by Anura Guruge
9 months, 3 weeks and 4 days ago I did a post urging Obama to make Net Neutrality a part of his legacy — alongside Obamacare. On November 10 Obama appears to have heeded my call. Not that surprising. After the drubbing at the 2014 Mid-Term elections he now knows, indubitably, that his legacy will be start-crossed and controversial. Net Neutrality, though it is anti-American in a way, is an easy ‘home run’ for him to try an attempt.
I am glad.
I believe in Net Neutrality though 99% of the time in all other scenarios I ardently believe that people should be able to pay for differentiated service. Yes, I used to fly first class. I pay more to get front row seats. Yes, I pay more to get the maximum Internet bandwidth I can — actually I pay for two separate lines, each at max bandwidth, to maximize the bandwidth I can get. So I am willing to pay for better/faster service in most cases BUT I don’t think that differentiated service is RIGHT for the Internet. That said I would NOT mind a scenario where EVERYBODY is made to pay some kind of usage-based fee! I am a strong believer that there is way, way, way too much profligate wastage of Internet bandwidth and storage because there is no usage-based charge per se. It is the only flat-rate utility in the country. Some mind not understand what an usage-based fee means when it comes to the Internet. Lets take 2 customers, A & B. They both pay $25/month to get a 15 Mbps bandwidth connection to their house. Customer A uses 90% of that 15 Mbps bandwidth for 16 hours a day, while customer B only uses 25% of the bandwidth, intermittently, over a 8 hour period. But both pay the same $25/month flat fee. Even a miniscule $0.00001 charge per megabyte of data sent or received will significantly change Internet usage patterns. Yes, those with not-unlimited Mobile plans know what this is all about.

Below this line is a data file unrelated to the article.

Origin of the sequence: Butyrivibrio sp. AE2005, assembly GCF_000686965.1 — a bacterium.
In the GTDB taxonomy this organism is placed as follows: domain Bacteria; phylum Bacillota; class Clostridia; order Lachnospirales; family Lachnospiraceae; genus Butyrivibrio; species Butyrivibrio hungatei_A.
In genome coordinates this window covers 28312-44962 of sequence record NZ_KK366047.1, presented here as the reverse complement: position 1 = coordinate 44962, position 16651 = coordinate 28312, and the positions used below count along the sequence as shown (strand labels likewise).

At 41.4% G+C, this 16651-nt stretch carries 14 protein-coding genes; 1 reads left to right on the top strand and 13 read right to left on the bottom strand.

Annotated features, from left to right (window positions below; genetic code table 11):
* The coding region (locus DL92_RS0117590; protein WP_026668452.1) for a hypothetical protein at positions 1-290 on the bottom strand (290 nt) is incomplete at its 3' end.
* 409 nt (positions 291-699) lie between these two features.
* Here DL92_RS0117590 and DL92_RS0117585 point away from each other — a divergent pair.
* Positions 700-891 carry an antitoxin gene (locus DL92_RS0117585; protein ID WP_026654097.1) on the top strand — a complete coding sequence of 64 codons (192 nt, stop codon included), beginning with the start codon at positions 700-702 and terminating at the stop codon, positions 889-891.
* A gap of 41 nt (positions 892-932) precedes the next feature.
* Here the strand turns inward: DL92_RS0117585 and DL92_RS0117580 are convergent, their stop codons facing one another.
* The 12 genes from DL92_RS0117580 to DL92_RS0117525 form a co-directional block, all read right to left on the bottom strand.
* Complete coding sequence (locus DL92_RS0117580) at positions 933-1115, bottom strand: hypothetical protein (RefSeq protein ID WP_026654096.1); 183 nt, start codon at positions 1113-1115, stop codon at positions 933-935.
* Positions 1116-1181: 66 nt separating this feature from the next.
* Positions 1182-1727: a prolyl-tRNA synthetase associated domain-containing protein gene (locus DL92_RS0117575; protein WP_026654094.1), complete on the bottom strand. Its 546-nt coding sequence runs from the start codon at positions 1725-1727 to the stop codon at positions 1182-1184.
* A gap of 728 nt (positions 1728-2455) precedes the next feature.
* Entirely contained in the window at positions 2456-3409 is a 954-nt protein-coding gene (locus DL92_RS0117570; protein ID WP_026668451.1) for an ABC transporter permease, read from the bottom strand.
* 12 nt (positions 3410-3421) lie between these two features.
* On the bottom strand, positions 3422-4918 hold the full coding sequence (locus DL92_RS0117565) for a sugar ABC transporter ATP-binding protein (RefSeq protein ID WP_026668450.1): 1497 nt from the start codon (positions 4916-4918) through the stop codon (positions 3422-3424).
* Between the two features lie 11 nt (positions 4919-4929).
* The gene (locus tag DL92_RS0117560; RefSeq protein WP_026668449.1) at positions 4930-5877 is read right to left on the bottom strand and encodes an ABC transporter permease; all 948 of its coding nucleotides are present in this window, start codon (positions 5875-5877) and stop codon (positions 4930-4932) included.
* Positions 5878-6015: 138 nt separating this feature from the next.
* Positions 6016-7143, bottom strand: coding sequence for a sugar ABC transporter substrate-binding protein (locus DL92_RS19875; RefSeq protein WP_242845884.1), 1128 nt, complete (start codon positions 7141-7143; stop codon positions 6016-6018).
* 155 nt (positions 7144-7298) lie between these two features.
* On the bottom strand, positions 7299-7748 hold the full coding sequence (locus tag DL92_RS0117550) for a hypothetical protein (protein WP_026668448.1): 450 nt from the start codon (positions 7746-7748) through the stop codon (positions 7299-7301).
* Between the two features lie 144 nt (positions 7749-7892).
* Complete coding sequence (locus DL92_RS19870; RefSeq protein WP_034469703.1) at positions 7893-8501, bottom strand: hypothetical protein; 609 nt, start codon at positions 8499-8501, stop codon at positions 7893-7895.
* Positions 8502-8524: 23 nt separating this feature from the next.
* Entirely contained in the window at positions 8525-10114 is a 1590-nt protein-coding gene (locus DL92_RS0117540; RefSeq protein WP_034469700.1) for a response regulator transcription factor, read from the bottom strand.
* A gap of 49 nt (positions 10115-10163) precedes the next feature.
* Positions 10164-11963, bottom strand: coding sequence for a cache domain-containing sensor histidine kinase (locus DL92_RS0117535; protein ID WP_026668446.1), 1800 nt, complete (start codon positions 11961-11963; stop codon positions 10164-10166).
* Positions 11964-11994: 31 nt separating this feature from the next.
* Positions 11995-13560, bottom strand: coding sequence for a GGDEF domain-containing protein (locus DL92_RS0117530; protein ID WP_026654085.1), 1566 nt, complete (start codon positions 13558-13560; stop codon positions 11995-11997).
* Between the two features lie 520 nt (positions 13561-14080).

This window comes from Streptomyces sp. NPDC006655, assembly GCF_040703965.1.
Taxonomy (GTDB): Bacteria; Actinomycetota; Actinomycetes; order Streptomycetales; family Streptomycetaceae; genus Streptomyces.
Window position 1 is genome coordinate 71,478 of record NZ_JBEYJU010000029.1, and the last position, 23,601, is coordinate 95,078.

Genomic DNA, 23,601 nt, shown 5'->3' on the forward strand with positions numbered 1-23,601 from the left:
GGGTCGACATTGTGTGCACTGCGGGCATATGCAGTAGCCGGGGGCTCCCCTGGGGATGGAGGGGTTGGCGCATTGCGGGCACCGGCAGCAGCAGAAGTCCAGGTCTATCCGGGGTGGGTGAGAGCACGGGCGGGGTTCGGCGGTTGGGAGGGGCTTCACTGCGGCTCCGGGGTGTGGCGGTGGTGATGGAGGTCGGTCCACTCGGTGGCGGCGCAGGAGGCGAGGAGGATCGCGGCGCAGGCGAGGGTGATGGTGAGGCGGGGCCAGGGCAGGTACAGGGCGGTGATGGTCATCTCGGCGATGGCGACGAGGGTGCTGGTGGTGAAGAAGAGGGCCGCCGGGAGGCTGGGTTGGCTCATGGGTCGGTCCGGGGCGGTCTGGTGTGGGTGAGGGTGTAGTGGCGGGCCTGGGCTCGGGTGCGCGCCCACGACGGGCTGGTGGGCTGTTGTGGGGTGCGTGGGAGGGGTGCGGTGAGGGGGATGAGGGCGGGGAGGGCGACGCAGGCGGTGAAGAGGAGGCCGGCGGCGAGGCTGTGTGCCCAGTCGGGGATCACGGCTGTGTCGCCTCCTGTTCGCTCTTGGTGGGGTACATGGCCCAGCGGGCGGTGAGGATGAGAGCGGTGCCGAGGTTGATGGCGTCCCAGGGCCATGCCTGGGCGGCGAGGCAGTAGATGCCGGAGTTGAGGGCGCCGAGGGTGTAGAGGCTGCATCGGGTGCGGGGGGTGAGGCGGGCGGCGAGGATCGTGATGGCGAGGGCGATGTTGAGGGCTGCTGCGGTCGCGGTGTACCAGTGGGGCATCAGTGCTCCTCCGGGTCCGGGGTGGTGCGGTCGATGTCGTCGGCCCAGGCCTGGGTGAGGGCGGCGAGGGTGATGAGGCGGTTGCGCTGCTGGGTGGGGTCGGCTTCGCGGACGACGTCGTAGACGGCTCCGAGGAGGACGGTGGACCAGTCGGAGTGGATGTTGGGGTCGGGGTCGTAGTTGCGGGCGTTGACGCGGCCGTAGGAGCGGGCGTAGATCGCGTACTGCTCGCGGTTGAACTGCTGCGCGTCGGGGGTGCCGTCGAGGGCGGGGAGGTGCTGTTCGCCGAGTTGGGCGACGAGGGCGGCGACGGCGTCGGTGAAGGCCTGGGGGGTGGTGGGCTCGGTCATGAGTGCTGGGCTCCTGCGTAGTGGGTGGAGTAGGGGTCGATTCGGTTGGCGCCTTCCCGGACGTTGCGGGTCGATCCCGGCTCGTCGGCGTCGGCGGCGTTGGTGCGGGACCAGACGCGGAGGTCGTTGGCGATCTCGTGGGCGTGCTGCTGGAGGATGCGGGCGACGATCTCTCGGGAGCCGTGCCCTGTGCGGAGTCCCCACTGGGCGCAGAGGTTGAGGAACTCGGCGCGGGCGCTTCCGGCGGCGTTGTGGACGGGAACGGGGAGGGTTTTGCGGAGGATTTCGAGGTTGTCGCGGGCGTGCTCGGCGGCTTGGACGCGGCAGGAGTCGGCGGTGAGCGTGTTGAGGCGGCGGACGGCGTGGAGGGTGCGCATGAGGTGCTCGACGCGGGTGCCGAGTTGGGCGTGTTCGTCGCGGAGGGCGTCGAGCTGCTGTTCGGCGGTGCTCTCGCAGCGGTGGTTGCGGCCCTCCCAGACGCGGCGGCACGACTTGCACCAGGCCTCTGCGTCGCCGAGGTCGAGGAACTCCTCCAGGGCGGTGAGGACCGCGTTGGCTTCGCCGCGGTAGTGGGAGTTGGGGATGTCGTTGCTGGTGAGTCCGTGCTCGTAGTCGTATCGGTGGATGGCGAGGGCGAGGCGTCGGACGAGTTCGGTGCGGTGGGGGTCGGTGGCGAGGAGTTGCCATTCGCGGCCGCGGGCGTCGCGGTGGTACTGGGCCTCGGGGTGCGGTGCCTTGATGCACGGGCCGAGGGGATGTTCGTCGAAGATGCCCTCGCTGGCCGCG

Net Neutrality, however, is not the only way Internet service providers penalize one segment of the market vs. another. A BIG way they do so is by limiting the max. bandwidth available in certain markets. I, for example, living in rural New Hampshire, can, as yet, ONLY get 15 Mbps of dedicated Internet bandwidth per connection. Cable modem bandwidth, can be higher, but is shared between multiple consumers and as such will fluctuate with the level of usage by ALL the consumers sharing that bandwidth. There are other markets in the U.S., even Southern New Hampshire, where you can get much higher bandwidths per connection. This also needs to be rectified.